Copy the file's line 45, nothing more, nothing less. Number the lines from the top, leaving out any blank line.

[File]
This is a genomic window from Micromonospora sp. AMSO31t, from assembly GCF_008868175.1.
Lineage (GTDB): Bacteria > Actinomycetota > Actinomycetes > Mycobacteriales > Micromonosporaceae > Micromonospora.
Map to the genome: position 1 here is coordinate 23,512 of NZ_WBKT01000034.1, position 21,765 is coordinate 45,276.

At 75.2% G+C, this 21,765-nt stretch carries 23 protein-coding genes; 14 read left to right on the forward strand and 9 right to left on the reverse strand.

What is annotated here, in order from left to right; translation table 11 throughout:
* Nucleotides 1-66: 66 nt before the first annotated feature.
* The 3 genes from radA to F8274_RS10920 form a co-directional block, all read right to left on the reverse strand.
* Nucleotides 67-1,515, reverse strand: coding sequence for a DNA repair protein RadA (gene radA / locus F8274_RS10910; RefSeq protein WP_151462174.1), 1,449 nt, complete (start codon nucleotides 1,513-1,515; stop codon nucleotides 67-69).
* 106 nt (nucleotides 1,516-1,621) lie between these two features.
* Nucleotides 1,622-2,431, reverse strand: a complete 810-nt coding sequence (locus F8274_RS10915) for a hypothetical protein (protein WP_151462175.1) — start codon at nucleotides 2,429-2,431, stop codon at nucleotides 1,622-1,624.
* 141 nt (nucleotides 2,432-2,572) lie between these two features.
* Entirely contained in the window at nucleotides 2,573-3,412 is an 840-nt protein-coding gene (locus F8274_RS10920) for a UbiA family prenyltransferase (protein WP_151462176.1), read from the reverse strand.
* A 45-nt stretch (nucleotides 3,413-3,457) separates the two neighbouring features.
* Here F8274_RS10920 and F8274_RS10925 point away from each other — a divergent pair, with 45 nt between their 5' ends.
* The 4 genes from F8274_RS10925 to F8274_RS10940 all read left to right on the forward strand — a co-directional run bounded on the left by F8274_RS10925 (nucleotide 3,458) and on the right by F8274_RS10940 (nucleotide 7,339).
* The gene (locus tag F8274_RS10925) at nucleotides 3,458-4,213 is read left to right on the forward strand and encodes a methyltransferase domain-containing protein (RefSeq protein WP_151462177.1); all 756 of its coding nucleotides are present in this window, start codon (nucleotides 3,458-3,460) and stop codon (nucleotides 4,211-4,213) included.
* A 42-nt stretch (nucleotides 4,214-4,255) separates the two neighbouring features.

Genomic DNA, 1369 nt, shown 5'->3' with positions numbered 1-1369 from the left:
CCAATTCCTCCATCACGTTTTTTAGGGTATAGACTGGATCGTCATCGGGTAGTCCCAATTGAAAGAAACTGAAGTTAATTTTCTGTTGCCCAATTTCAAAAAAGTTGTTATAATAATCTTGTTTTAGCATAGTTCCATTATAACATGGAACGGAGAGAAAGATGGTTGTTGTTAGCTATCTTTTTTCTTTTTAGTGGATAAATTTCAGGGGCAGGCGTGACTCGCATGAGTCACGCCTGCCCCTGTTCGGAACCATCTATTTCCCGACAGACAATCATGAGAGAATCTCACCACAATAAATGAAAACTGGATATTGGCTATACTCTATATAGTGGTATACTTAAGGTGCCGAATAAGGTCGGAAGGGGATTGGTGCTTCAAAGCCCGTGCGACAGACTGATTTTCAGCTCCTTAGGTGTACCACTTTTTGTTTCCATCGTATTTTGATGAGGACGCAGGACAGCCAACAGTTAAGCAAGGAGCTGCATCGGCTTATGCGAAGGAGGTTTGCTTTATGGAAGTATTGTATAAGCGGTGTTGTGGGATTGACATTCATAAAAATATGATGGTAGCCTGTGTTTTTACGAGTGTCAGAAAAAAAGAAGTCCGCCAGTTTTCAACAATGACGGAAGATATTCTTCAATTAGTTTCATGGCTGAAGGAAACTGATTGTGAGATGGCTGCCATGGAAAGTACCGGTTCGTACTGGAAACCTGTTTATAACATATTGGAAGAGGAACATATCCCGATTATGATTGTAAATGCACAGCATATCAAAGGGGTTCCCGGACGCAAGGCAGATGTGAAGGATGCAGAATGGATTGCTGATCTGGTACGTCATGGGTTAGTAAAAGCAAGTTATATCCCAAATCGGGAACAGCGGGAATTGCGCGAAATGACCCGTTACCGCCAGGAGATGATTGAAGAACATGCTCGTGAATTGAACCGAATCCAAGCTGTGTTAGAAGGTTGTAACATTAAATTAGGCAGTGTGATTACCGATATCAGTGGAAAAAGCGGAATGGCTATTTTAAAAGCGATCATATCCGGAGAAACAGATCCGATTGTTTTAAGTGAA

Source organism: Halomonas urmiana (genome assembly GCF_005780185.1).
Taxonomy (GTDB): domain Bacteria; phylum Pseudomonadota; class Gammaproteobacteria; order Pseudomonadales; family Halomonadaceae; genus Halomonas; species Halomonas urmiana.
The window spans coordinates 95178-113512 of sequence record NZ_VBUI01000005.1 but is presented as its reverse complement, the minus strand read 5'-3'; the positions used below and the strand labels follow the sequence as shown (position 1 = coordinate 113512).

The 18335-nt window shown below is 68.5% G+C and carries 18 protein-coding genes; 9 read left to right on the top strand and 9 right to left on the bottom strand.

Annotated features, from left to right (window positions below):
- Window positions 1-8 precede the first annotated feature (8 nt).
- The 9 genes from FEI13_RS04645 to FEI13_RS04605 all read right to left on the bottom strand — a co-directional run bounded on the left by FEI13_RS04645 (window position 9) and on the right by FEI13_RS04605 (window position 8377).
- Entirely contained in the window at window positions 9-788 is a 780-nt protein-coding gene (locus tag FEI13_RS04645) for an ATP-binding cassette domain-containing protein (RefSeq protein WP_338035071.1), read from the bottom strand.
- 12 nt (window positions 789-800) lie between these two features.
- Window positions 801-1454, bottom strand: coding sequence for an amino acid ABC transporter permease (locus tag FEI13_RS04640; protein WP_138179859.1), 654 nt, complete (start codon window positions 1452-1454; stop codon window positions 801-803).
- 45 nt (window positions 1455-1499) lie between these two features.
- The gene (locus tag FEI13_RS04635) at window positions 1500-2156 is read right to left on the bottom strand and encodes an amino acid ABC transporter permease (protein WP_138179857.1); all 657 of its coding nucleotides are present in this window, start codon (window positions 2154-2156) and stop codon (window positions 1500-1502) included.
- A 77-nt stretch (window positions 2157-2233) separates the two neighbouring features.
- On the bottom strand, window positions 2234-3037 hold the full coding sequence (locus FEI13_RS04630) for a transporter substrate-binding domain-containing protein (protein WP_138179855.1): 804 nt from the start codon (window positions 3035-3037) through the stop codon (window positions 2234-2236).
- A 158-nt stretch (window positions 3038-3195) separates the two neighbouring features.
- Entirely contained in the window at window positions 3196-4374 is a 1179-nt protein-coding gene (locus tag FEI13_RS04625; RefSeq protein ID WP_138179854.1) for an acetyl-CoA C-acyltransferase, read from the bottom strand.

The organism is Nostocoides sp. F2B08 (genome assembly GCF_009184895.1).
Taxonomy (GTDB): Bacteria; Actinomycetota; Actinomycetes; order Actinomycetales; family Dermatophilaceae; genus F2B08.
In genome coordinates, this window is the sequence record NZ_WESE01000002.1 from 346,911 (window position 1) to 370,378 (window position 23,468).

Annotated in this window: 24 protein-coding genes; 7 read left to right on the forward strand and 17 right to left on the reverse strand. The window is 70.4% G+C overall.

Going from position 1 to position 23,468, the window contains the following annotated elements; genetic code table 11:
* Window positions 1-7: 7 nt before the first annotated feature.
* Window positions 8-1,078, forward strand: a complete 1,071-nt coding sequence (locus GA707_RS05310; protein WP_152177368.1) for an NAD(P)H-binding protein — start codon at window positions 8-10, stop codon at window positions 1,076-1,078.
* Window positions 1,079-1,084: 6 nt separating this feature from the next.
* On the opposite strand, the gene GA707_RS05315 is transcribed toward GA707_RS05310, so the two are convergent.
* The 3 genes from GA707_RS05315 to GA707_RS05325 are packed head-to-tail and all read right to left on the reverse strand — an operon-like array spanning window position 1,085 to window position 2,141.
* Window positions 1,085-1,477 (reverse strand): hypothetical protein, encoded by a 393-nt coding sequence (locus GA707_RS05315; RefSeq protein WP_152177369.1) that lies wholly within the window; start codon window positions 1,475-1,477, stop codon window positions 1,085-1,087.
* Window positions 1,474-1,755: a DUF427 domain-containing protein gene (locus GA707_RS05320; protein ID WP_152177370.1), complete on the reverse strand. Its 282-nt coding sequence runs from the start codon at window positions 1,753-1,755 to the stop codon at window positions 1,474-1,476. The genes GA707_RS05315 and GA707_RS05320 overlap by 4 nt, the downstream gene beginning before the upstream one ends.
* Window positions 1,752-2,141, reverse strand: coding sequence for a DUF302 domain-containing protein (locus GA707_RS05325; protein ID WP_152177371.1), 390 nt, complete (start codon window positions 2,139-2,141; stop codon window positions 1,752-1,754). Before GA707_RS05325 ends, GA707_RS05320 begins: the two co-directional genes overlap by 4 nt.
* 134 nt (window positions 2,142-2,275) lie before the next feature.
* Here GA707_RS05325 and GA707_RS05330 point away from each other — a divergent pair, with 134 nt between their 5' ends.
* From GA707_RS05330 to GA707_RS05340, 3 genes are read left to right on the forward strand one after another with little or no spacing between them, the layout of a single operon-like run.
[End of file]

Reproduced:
* The 3 genes from GA707_RS05315 to GA707_RS05325 are packed head-to-tail and all read right to left on the reverse strand — an operon-like array spanning window position 1,085 to window position 2,141.